Updated October 3
“Terror is our daily bread. We dare to speak out because the church and the international community need to know what is happening”
-Community leader, Córdoba. 2009
Peace has come to Colombia at long last. On September 26, a historic peace accord is set to be signed that would have ended a 52-year war between the Colombia government and the FARC. The conflict has caused the worst case of internal displacement in the world, with more than seven million Colombians forced out of their homes. Over the course of the conflict, more than 200,000 people, most of whom were non-combatants, lost their lives and over 100,000 were disappeared.
Despite the peace accord being rejected by a small margin, the commitment in Colombia to a path to peace is well established. As stated by President Santos, “I will not give up, I will continue to fight for peace.”
As we continue to pray and wait with the people of Colombia, here are just a few of the ways that Lutherans have played their own part in promoting peace and healing in the country over the past few decades.
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Salt and Light
Lutherans across the United States have played their own part in promoting peace and healing in Colombia over the last few decades. Some of you may recall “Sal y Luz”, Salt and Light, an innovative program funded by a grant from the Ford Foundation, which was part of the “Give Peace a Place” Initiative that sought to initiate and strengthen dialogue and collaborative action among faith-based groups in Colombia, and between U.S. and Colombian faith-based groups.
Thousands of Lutherans also prayed for peace in Colombia and hundreds of Lutherans also participated in LWR’s letter writing campaigns to shape U.S. foreign policy toward Colombia, promoting peace and reducing armed conflict. Dozens of Lutheran congregations hosted the Remember Me Gallery, an interactive art exhibit that brought to life the stories, experiences and struggles of the people of Colombia and highlights initiatives for peace and justice. The Gallery is now housed in Bogota in the Centro de Memoria Historica.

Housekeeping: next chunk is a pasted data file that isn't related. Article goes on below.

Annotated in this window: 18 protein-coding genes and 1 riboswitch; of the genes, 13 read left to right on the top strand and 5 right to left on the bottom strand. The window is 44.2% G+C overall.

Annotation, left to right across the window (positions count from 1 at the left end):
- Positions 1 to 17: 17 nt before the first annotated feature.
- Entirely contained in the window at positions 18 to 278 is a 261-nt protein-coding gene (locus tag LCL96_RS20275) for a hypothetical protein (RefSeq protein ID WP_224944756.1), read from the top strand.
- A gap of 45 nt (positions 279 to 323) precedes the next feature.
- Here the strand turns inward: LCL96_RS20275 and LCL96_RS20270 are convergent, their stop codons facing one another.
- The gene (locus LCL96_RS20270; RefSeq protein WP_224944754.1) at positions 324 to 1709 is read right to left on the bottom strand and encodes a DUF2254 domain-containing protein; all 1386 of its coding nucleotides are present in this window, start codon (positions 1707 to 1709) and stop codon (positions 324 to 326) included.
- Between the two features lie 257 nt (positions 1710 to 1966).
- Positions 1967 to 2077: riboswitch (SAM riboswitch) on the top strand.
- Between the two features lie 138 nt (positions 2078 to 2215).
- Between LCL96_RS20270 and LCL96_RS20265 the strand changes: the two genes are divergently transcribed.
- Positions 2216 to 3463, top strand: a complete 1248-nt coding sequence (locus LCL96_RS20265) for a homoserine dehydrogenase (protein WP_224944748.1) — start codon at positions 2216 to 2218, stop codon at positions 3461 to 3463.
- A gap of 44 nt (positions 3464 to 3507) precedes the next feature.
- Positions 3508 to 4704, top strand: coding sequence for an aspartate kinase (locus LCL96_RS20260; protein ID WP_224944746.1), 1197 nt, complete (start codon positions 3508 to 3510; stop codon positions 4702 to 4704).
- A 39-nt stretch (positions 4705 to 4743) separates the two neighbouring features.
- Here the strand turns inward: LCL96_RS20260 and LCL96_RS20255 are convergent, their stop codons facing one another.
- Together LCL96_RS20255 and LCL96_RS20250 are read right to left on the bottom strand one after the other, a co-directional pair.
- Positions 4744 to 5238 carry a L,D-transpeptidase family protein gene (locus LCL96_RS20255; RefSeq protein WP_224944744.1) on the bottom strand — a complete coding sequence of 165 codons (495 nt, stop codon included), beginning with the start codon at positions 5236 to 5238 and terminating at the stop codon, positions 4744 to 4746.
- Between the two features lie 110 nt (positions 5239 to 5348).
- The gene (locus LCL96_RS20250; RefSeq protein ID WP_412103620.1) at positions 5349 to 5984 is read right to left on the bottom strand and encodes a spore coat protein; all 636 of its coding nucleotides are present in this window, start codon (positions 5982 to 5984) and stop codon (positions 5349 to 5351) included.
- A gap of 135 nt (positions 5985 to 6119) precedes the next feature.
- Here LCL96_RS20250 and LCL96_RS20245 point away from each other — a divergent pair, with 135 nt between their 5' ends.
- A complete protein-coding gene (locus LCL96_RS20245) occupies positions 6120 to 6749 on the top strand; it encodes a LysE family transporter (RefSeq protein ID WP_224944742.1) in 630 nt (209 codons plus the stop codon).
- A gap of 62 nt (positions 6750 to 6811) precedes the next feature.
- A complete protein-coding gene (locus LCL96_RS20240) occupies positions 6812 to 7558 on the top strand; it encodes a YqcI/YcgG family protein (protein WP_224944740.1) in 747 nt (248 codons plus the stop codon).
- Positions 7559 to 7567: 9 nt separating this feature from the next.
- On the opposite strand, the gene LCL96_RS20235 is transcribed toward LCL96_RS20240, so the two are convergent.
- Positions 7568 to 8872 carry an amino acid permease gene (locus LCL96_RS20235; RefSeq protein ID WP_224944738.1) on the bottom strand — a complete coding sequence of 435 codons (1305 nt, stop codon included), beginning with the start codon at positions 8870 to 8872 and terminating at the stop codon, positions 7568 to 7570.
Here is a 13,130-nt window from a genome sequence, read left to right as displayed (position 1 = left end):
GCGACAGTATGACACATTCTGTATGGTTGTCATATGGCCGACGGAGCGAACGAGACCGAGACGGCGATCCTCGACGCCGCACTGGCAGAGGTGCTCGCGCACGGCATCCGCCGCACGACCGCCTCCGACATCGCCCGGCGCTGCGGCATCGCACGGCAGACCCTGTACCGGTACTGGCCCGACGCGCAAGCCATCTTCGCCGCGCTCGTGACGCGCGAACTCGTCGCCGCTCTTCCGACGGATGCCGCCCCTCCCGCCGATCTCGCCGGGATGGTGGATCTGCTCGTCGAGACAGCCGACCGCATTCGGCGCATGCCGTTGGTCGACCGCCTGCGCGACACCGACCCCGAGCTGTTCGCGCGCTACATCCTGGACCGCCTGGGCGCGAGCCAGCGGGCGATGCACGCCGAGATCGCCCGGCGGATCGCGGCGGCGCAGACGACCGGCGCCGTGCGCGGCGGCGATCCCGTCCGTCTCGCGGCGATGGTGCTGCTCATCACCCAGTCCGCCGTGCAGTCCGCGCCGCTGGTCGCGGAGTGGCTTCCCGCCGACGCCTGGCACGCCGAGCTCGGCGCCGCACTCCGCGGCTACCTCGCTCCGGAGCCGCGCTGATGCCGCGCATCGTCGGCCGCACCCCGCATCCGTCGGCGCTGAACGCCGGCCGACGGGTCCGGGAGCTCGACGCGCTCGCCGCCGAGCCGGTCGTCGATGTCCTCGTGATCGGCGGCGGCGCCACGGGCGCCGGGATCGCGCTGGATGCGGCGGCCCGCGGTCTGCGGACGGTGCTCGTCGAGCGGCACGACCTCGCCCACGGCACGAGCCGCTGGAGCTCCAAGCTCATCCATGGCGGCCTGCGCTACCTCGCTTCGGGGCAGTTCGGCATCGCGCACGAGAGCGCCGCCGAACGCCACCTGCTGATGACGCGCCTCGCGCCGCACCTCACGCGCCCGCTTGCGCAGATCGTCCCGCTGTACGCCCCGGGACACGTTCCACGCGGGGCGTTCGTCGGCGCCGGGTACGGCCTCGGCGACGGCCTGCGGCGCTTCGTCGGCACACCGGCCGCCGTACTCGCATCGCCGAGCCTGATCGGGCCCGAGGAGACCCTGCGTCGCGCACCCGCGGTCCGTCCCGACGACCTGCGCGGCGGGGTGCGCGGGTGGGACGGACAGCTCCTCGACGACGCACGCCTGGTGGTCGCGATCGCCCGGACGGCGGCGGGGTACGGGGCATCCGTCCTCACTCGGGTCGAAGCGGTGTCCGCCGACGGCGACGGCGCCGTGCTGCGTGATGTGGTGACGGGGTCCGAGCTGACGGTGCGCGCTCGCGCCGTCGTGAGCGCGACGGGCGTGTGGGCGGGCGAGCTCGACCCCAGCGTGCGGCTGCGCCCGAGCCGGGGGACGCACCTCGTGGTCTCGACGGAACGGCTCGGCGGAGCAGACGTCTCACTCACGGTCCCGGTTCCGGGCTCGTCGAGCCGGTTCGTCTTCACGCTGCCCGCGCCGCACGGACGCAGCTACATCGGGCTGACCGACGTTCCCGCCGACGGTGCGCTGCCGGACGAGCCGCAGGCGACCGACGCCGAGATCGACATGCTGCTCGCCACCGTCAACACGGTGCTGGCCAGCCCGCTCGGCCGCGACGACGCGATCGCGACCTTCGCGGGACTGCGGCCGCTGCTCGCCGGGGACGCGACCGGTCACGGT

And hundreds more have supported our on-going work in Colombia to help people affected by the conflict lead lives of dignity despite so much hardship. Your support has helped:
- Indigenous families in the Sierra Nevada de Santa Marta region who were once forced to plant coca to rebuild their livelihoods by growing cocoa
- Communities in Colombia’s Sinu River basin, where you’ve helped farmers and fisherfolk adapt to changing climate conditions so they can continue to feed and support their families
- Communities in the Guarinó River watershed protect the ecosystems that support coffee growers and sustains livelihoods
With your support, LWR has also led rigorous research and policy recommendations related to Plan Colombia and the Colombian Government’s law to re-appropriate land to the displaced:
- Closer to Home: A Critical Analysis of Colombia’s Proposed Land Law
- Toward True Alternatives to Coca: Ways forward for USAID in Colombia (2008)
- Far from the Promised Land: Land Restitution on Colombia’s Caribbean Coast (2011)
- No Relief in Sight: Report from Caribbean Coast of Colombia (2011)
Colombia’s New Rural Reality
The impending peace accord gives us reason for hope, but As noted by LWR President and CEO, Daniel Speckhard, it’s important to continue to walk with the people of Colombia as they seek out long-awaited peace and reconciliation.
So the work for peace doesn’t end here. Lawlessness, drug traffickers and other armed criminal groups, known as bandas criminales or BACRIM, continue to plague the countryside in Colombia. The millions of people displaced by the war are not likely to return home right away because of the on-going instability.
With almost a third of Colombia’s population living in rural areas of the country, Colombia has to address its “new rural reality” as part of the post-peace process. LWR is finalizing a new report titled “The challenge and opportunity of peace in rural Colombia – Voices from the New Countryside,” which compiles recommendations from community leaders, NGO representatives, academics and politicians on a way forward for rural development in Colombia. With your continued support, we also remain committed to working with partners to reach out to rural communities in Colombia to help improve livelihoods and build a better way forward.
Thank you for your continued support and prayers. Working together, we hope for a day when terror is no longer a part of the daily bread for thousands of people across Colombia.